Data from: Task-related effective connectivity reveals that the cortical rich club gates cortex-wide communication

  • Mario Senden (Contributor)
  • Niels Reuter (Contributor)
  • Martijn P van den Heuvel (Contributor)
  • Rainer Goebel (Contributor)
  • Gustavo Deco (Contributor)
  • Matthieu Gilson (Contributor)



Higher cognition may require the globally coordinated integration of specialized brain regions into functional networks. A collection of structural cortical hubs—referred to as the rich club—has been hypothesized to support task-specific functional integration. In the present paper, we use a whole-cortex model to estimate directed interactions between 68 cortical regions from functional magnetic resonance imaging activity for four different tasks (reflecting different cognitive domains) and resting state. We analyze the state-dependent input and output effective connectivity (EC) of the structural rich club and relate these to whole-cortex dynamics and network reconfigurations. We find that the cortical rich club exhibits an increase in outgoing EC during task performance as compared with rest while incoming connectivity remains constant. Increased outgoing connectivity targets a sparse set of peripheral regions with specific regions strongly overlapping between tasks. At the same time, community detection analyses reveal massive reorganizations of interactions among peripheral regions, including those serving as target of increased rich club output. This suggests that while peripheral regions may play a role in several tasks, their concrete interplay might nonetheless be task-specific. Furthermore, we observe that whole-cortex dynamics are faster during task as compared with rest. The decoupling effects usually accompanying faster dynamics appear to be counteracted by the increased rich club outgoing EC. Together our findings speak to a gating mechanism of the rich club that supports fast-paced information exchange among relevant peripheral regions in a task-specific and goal-directed fashion, while constantly listening to the whole network.,DATA_TASK_3DMOV_HP_CSF_WDBriefly, data comes from five functional runs consisting of a resting-state measurement (eyes closed), four individual task measurements including a visual n-back (n=2) task (Kirchner, 1958), the Eriksen flanker task (Eriksen & Eriksen, 1974), a mental rotation task (Shepard & Metzler, 1971), and a verbal odd-man-out task (Flowers & Robertson, 1985). All runs comprise 192 data points with tasks being continuously performed during this period. For the n-back and flanker task, stimuli were presented at a rate of 0.5 Hz; for the mental rotation and odd-man out tasks they were presented at a rate of 0.25 Hz. Task sequence was counterbalanced across participants with the exception that the resting state functional run was always acquired first to prevent carry-over effects (Grigg & Grady, 2010). The data were acquired using a 3 Tesla Siemens Prisma Fit (upgraded Tim Trio) scanner and a 64-channel head coil. Initial preprocessing was performed using BrainVoyager QX (v2.6; Brain Innovation, Maastricht, the Netherlands). This includes slice scan time correction, 3D-motion correction, high-pass filtering with a frequency cutoff of .01 Hz, and registration of functional and anatomical images. Subsequently, using MATLAB (2013a, The MathWorks,Natick, MA), signals were cleaned by performing wavelet despiking (Patel & Bullmore, 2015) and regressing out a global noise signal given by the first principal component of signals observed within the cerebrospinal fluid of the ventricles. Next, voxels were uniquely assigned to one of the 68 cortical ROIs specified by the DK atlas and an average BOLD time-series was computed for each region as the mean time-series over all voxels of that region.,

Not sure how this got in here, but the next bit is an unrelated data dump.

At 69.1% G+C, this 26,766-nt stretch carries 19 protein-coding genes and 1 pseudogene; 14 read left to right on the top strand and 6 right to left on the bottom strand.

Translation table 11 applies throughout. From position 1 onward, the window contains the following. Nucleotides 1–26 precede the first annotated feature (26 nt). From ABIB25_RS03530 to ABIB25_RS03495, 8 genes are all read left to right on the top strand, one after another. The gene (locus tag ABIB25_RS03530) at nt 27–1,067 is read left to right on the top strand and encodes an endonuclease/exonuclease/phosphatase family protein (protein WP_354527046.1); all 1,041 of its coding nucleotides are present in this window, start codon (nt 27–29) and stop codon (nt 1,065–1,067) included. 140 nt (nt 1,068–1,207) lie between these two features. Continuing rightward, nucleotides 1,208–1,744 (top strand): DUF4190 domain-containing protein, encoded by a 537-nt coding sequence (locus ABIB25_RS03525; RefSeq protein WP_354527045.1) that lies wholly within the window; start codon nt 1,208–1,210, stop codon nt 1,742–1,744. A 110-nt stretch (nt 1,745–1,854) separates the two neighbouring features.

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CC0 1.0
Date made available1 Dec 2018

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